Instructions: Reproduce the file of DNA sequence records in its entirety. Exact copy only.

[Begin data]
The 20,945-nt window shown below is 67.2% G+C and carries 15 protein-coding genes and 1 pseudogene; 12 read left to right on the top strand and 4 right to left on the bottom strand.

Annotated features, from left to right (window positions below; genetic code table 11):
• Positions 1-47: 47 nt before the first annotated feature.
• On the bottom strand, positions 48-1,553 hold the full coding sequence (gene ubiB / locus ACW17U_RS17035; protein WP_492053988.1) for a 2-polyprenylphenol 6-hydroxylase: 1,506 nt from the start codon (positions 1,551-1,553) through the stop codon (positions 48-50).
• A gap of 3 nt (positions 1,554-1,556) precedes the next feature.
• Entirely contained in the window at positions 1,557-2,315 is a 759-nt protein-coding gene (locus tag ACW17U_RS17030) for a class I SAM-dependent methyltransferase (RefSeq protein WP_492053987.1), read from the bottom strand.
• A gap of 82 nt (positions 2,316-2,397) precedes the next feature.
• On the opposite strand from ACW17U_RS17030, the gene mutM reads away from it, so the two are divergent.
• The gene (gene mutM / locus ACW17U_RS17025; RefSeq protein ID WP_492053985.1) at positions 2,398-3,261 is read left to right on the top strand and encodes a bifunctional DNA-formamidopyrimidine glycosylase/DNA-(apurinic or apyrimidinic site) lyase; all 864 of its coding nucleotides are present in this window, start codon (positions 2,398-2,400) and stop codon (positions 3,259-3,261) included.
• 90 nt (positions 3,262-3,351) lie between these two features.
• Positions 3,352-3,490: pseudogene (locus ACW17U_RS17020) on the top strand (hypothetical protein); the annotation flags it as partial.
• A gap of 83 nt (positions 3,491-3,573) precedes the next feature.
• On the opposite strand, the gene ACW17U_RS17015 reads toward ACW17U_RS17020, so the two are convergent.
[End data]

The 20,945-nt window shown below is 67.2% G+C and carries 15 protein-coding genes and 1 pseudogene; 12 read left to right on the top strand and 4 right to left on the bottom strand.

Annotated features, from left to right (window positions below; genetic code table 11):
• Positions 1-47: 47 nt before the first annotated feature.
• On the bottom strand, positions 48-1,553 hold the full coding sequence (gene ubiB / locus ACW17U_RS17035; protein WP_492053988.1) for a 2-polyprenylphenol 6-hydroxylase: 1,506 nt from the start codon (positions 1,551-1,553) through the stop codon (positions 48-50).
• A gap of 3 nt (positions 1,554-1,556) precedes the next feature.
• Entirely contained in the window at positions 1,557-2,315 is a 759-nt protein-coding gene (locus tag ACW17U_RS17030) for a class I SAM-dependent methyltransferase (RefSeq protein WP_492053987.1), read from the bottom strand.
• A gap of 82 nt (positions 2,316-2,397) precedes the next feature.
• On the opposite strand from ACW17U_RS17030, the gene mutM reads away from it, so the two are divergent.
• The gene (gene mutM / locus ACW17U_RS17025; RefSeq protein ID WP_492053985.1) at positions 2,398-3,261 is read left to right on the top strand and encodes a bifunctional DNA-formamidopyrimidine glycosylase/DNA-(apurinic or apyrimidinic site) lyase; all 864 of its coding nucleotides are present in this window, start codon (positions 2,398-2,400) and stop codon (positions 3,259-3,261) included.
• 90 nt (positions 3,262-3,351) lie between these two features.
• Positions 3,352-3,490: pseudogene (locus ACW17U_RS17020) on the top strand (hypothetical protein); the annotation flags it as partial.
• A gap of 83 nt (positions 3,491-3,573) precedes the next feature.
• On the opposite strand, the gene ACW17U_RS17015 reads toward ACW17U_RS17020, so the two are convergent.